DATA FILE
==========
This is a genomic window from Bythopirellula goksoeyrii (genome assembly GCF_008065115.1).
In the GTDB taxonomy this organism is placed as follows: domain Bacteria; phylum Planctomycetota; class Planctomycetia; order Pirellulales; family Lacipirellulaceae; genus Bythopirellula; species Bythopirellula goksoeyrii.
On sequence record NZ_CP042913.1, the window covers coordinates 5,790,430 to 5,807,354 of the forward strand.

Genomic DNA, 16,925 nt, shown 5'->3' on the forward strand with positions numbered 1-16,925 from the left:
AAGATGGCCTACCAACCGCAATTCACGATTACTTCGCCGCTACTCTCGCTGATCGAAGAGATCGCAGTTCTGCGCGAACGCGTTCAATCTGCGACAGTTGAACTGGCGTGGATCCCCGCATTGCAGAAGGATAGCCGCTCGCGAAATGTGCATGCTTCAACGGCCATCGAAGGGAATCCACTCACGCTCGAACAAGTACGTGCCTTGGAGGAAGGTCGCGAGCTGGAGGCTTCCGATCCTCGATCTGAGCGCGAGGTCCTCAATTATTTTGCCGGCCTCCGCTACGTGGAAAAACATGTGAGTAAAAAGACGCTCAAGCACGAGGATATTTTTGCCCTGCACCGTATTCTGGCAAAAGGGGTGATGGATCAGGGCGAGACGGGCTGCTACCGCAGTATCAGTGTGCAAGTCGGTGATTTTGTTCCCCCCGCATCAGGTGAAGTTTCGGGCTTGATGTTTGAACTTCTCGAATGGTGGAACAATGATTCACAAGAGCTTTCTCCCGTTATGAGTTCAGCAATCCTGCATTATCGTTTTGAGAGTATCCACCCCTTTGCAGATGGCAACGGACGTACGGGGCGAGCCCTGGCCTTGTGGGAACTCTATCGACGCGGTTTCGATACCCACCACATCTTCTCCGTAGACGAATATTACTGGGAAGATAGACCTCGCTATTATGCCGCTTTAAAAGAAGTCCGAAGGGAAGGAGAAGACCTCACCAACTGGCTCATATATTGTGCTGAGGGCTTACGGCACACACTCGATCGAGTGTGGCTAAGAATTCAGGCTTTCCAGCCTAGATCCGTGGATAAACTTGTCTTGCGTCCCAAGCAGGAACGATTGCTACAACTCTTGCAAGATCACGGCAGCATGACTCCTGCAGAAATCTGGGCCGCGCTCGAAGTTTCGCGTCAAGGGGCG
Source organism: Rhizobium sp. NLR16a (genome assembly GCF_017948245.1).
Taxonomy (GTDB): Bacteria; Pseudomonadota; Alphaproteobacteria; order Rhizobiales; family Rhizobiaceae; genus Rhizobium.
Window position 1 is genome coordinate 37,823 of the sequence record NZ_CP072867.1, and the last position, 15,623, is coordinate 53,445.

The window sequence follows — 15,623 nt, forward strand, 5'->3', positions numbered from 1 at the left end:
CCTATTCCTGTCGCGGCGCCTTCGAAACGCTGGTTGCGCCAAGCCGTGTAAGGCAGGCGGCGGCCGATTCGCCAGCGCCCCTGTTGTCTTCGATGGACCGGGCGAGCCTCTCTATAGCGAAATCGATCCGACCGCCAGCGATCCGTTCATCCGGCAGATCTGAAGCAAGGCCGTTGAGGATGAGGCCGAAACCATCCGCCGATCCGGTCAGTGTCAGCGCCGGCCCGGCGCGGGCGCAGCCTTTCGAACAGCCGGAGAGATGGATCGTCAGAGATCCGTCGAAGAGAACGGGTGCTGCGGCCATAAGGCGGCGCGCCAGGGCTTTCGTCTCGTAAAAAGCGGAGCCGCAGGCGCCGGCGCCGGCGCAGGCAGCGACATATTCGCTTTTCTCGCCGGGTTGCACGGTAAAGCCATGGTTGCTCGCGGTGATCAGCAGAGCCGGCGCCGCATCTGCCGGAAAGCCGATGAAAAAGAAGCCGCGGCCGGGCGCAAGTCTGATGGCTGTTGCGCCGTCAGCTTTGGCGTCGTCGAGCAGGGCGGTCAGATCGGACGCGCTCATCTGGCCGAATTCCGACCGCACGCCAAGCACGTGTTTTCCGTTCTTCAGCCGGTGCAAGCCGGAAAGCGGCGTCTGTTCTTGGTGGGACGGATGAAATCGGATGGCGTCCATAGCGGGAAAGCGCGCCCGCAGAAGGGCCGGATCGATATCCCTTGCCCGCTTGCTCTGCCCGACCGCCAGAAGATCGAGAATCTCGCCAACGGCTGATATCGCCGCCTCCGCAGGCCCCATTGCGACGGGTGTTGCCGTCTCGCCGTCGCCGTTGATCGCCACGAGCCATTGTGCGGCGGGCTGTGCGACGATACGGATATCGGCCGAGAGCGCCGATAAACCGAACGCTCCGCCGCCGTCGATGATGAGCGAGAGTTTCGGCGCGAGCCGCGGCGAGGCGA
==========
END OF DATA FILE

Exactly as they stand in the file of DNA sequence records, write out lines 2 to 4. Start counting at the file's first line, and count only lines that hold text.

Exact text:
In the GTDB taxonomy this organism is placed as follows: domain Bacteria; phylum Planctomycetota; class Planctomycetia; order Pirellulales; family Lacipirellulaceae; genus Bythopirellula; species Bythopirellula goksoeyrii.
On sequence record NZ_CP042913.1, the window covers coordinates 5,790,430 to 5,807,354 of the forward strand.

Genomic DNA, 16,925 nt, shown 5'->3' on the forward strand with positions numbered 1-16,925 from the left: